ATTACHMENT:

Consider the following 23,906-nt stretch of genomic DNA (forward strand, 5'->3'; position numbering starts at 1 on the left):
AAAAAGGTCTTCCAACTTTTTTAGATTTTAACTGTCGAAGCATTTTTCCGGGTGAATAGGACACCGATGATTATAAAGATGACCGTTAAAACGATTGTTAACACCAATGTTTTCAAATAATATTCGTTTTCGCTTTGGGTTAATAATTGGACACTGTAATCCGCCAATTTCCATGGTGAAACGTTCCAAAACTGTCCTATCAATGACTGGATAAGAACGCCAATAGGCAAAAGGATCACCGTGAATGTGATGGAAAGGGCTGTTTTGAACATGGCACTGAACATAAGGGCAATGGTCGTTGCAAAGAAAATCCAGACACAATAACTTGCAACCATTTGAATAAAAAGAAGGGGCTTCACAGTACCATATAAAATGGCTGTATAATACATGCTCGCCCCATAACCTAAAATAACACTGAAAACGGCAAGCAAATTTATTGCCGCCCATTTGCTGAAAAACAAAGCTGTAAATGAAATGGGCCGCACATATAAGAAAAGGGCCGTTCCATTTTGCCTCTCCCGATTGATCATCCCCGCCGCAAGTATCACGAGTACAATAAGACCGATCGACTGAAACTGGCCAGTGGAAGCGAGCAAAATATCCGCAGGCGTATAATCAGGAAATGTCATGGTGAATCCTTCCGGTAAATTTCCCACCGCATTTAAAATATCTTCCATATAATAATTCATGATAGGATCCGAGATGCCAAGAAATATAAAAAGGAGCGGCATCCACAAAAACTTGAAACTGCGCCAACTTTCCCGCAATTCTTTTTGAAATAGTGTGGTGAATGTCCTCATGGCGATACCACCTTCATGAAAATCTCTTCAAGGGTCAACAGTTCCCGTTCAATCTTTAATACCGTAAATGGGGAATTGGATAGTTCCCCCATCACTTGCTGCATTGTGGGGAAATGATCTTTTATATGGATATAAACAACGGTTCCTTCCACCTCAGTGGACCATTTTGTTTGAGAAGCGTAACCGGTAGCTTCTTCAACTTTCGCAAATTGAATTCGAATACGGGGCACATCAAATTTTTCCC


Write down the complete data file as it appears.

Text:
Consider the following 23,906-nt stretch of genomic DNA (forward strand, 5'->3'; position numbering starts at 1 on the left):
AAAAAGGTCTTCCAACTTTTTTAGATTTTAACTGTCGAAGCATTTTTCCGGGTGAATAGGACACCGATGATTATAAAGATGACCGTTAAAACGATTGTTAACACCAATGTTTTCAAATAATATTCGTTTTCGCTTTGGGTTAATAATTGGACACTGTAATCCGCCAATTTCCATGGTGAAACGTTCCAAAACTGTCCTATCAATGACTGGATAAGAACGCCAATAGGCAAAAGGATCACCGTGAATGTGATGGAAAGGGCTGTTTTGAACATGGCACTGAACATAAGGGCAATGGTCGTTGCAAAGAAAATCCAGACACAATAACTTGCAACCATTTGAATAAAAAGAAGGGGCTTCACAGTACCATATAAAATGGCTGTATAATACATGCTCGCCCCATAACCTAAAATAACACTGAAAACGGCAAGCAAATTTATTGCCGCCCATTTGCTGAAAAACAAAGCTGTAAATGAAATGGGCCGCACATATAAGAAAAGGGCCGTTCCATTTTGCCTCTCCCGATTGATCATCCCCGCCGCAAGTATCACGAGTACAATAAGACCGATCGACTGAAACTGGCCAGTGGAAGCGAGCAAAATATCCGCAGGCGTATAATCAGGAAATGTCATGGTGAATCCTTCCGGTAAATTTCCCACCGCATTTAAAATATCTTCCATATAATAATTCATGATAGGATCCGAGATGCCAAGAAATATAAAAAGGAGCGGCATCCACAAAAACTTGAAACTGCGCCAACTTTCCCGCAATTCTTTTTGAAATAGTGTGGTGAATGTCCTCATGGCGATACCACCTTCATGAAAATCTCTTCAAGGGTCAACAGTTCCCGTTCAATCTTTAATACCGTAAATGGGGAATTGGATAGTTCCCCCATCACTTGCTGCATTGTGGGGAAATGATCTTTTATATGGATATAAACAACGGTTCCTTCCACCTCAGTGGACCATTTTGTTTGAGAAGCGTAACCGGTAGCTTCTTCAACTTTCGCAAATTGAATTCGAATACGGGGCACATCAAATTTTTCCC